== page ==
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Weekend America on News & Politics


  • The Fall of Resurrection City

    Young residents of Resurrection City, 1968

    This weekend marks the 40th anniversary of the end of Resurrection City, the last campaign organized by the Rev. Martin Luther King, Jr., before his assassination. Dr. Maurice Isserman, now a history professor at Hamilton College, was a high school student at the time. He remembers being a part of the last stand.

  • Life's Experiences and Entertainment

    Mike Myers and Verne Troyer in "The Love Guru"

    Summer movie season is in full swing and it's just a matter of picking out what you want to see -- or don't want to see. M. Night Shyamalan's thriller "The Happening" opened last weekend. This weekend features Mike Myers' comedy "The Love Guru." But Weekend America's John Moe won't be attending either one.

  • Wild Kabul Nights for Civilian Security

    Private security contractor trains Afghans

    There are an estimated 30,000 private security contractors providing security in Afghanistan. Aid workers and even U.S. Embassy personnel depend on the private guards for their safety. With tensions escalating and the Taliban on the offensive, how do these private contractors chill out? We sent reporter Gregory Warner to find out.

  • Weekend Underground: Turncoat Narc

    Barry Cooper with some illegal contraband

    Congress is on the verge of approving a new round of grants to fund the nation's drug task forces, even though the actions of some of those task forces have sparked numerous civil rights scandals. Reporter Michael May brings us the story of one former drug task force cop who's staying on the front lines of the drug war -- but in his own peculiar way.

  • A Missouri Town Braces for Floods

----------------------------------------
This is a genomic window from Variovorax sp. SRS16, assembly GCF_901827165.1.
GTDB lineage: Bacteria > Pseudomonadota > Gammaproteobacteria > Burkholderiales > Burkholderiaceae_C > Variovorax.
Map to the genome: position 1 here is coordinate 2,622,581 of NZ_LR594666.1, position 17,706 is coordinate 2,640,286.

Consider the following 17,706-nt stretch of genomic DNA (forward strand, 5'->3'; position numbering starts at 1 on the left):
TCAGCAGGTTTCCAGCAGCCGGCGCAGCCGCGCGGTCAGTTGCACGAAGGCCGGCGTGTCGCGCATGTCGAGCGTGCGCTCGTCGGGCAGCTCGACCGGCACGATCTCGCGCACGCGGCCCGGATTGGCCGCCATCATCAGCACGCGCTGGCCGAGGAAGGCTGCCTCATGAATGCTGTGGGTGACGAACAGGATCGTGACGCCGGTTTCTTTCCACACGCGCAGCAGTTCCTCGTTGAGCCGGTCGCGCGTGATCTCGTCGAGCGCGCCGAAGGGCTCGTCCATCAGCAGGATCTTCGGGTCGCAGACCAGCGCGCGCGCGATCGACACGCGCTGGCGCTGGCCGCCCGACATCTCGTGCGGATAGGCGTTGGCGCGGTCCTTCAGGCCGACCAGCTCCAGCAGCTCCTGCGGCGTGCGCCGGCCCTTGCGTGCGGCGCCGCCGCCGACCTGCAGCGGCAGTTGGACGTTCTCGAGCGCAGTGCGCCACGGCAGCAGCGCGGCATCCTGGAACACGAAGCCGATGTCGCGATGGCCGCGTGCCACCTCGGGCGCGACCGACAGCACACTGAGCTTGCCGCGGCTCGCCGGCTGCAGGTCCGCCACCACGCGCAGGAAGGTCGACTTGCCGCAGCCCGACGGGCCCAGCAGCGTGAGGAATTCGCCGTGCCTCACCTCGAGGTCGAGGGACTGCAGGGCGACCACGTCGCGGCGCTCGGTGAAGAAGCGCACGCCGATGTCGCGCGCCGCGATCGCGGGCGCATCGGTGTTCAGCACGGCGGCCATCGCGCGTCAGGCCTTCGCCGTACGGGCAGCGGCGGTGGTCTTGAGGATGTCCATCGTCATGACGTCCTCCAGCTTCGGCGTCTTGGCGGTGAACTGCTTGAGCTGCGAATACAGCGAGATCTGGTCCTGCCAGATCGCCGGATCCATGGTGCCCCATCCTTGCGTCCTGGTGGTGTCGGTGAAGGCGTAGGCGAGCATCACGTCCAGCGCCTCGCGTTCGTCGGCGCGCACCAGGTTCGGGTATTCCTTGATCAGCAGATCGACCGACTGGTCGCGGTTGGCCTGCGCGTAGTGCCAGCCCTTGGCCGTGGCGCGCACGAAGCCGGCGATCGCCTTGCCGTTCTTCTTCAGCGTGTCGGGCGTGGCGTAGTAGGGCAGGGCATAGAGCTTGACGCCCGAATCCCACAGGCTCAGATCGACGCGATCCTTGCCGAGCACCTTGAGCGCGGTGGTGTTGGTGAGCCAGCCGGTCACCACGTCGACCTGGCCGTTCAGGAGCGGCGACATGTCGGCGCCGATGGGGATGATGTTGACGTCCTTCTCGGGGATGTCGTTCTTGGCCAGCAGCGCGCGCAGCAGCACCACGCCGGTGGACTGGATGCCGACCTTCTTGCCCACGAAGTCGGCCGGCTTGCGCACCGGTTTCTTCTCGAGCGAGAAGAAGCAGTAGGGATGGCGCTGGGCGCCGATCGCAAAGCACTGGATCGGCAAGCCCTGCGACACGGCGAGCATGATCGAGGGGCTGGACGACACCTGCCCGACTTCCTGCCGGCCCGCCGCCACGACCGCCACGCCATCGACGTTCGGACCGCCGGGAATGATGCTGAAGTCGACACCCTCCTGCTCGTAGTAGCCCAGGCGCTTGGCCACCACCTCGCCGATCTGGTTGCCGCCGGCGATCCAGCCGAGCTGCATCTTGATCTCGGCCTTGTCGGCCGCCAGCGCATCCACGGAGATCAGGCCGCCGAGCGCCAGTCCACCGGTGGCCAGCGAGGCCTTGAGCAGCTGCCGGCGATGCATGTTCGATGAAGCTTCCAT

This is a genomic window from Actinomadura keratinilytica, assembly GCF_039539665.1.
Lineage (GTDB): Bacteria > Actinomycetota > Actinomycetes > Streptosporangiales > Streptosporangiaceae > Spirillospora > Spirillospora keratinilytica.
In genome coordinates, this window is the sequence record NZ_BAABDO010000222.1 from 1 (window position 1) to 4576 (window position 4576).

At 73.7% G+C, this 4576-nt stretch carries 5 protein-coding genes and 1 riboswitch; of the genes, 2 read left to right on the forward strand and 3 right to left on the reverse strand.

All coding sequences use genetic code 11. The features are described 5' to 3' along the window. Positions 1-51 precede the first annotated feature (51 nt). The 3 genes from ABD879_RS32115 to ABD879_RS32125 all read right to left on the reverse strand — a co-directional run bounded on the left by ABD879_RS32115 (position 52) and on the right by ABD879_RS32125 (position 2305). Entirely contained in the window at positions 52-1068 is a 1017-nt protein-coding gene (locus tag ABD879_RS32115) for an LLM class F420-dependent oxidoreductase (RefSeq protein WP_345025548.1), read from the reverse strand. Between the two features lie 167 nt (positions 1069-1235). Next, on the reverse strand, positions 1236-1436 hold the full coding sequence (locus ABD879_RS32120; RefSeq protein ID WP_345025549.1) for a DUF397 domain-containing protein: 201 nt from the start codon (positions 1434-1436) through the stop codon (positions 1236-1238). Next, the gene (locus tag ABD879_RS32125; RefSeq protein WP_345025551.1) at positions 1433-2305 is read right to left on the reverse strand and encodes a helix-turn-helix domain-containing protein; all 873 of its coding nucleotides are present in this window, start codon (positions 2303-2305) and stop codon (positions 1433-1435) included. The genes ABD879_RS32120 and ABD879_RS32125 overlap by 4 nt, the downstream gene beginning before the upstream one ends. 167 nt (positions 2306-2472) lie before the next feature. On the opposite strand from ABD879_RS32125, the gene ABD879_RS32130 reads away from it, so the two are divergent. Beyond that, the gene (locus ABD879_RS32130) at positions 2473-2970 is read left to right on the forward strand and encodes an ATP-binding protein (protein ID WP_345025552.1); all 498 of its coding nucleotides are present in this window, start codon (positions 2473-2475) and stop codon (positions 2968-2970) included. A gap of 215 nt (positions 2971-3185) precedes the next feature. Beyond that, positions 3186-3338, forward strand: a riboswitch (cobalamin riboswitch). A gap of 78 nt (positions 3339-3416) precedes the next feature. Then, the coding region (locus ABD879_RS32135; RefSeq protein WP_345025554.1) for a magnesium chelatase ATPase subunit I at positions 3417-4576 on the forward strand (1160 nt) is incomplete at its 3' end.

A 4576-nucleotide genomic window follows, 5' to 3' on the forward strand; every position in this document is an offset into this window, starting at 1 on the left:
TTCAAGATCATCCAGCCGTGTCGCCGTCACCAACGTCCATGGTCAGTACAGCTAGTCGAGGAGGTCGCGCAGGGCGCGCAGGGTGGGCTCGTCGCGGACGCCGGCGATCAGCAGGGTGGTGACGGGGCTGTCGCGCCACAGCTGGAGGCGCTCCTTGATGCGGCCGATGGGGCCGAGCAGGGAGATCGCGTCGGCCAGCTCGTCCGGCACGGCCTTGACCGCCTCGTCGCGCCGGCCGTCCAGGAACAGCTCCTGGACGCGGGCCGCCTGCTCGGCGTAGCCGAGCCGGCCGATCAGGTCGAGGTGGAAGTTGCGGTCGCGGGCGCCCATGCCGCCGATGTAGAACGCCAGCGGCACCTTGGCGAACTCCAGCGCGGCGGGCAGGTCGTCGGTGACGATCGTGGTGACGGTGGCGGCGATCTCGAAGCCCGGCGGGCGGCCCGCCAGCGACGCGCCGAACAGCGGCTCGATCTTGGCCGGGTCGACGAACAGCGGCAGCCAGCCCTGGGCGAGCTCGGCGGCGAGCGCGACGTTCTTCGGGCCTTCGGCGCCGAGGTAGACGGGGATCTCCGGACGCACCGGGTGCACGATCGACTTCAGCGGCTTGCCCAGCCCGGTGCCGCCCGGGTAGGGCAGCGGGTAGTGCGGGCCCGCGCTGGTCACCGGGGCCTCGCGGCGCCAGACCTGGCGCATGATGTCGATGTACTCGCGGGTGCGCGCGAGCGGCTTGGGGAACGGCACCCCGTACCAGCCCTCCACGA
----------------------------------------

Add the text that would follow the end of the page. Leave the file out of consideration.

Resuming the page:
Pigs stranded in Oakville, Iowa

    The National Weather Service lowered crest predictions for the Mississippi River -- good news for communities like Clarksville, Mo. (pop. 500). For a glimpse of the flood scene, we check in with Bud Garrison, who owns a pottery shop in Clarksville that's right next to the river.

  • Recovering from the Chehalis Flood


    Last winter, the Chehalis River in the Pacific Northwest swelled with rain and flooded communities in both Oregon and Washington state. One of the farms devastated by the flood was the Black Sheep Creamery, locally famous for its sheep's-milk cheese. Then came a swell of support from volunteers and fans of the farm, who pitched in to rebuild.

  • Summer Travel: Authentic Pt. Reyes

    Oldest barn on the former Giacomini Dairy Ranch

    Maintaining authenticity is hard once a place becomes a tourist destination. Weekend America's Krissy Clark recently visited Point Reyes Station, an old ranch town about an hour north of San Francisco where deciding what does and doesn't require preservation has raised some debate. This is our latest installment of a series of stories on summer travel.

  • Take My Hummer -- Please

    Deal on 33-inch wheels

    With gas at more than $4 a gallon nationwide, a lot of American families are feeling the pinch. Sales of the GM Hummer line are down 30 percent -- but that still means there's plenty of folks out there buying and enjoying their symbols of conspicuous consumption. Weekend America's John Moe sought out who's driving the modern Hummer economy.

  • Gitmo Habeus, One Hard-Core Judge

    Our panel of non-experts tackle the weighty issues of the week: Conservative commentator Tara Setmayer; comedian and writer Dana Gould; and author John Ridley, who writes the "Visible Man" blog for NPR.org.

  • Leaving My Dad's Private War Private

    Donn Keith, 1969

    Tamara Keith's father, a Vietnam veteran, has a hard time talking about the things he witnessed during the war. This Father's Day, she explains us why her family absolutely won't be discussing the war or his part in it -- because sometimes it's better to remember her dad as he is now, and not dredge up painful memories and emotions.

  • Creative Ways to Save at the Pump

    California drivers feeling the pinch

    With the price of gas and diesel fuel going through the roof, many Americans are meeting the challenge with some innovative ways to save money. All it takes is a little extra time to plan a route, and sometimes a lot of creativity. Hint: golf carts aren't always just for golfing.

  • This Weekend in 1968: RFK's Enduring Message of Hope

    Robert Kennedy campaign stop, Oregon

    Coming just two months after the assassination of the Rev. Martin Luther King, Jr., Robert F. Kennedy's death was too much to bear for many Americans. People talked about the end of hope. But Kennedy's life continues to inspire others, and his presidential campaign resonates today, perhaps more than any year since his death.

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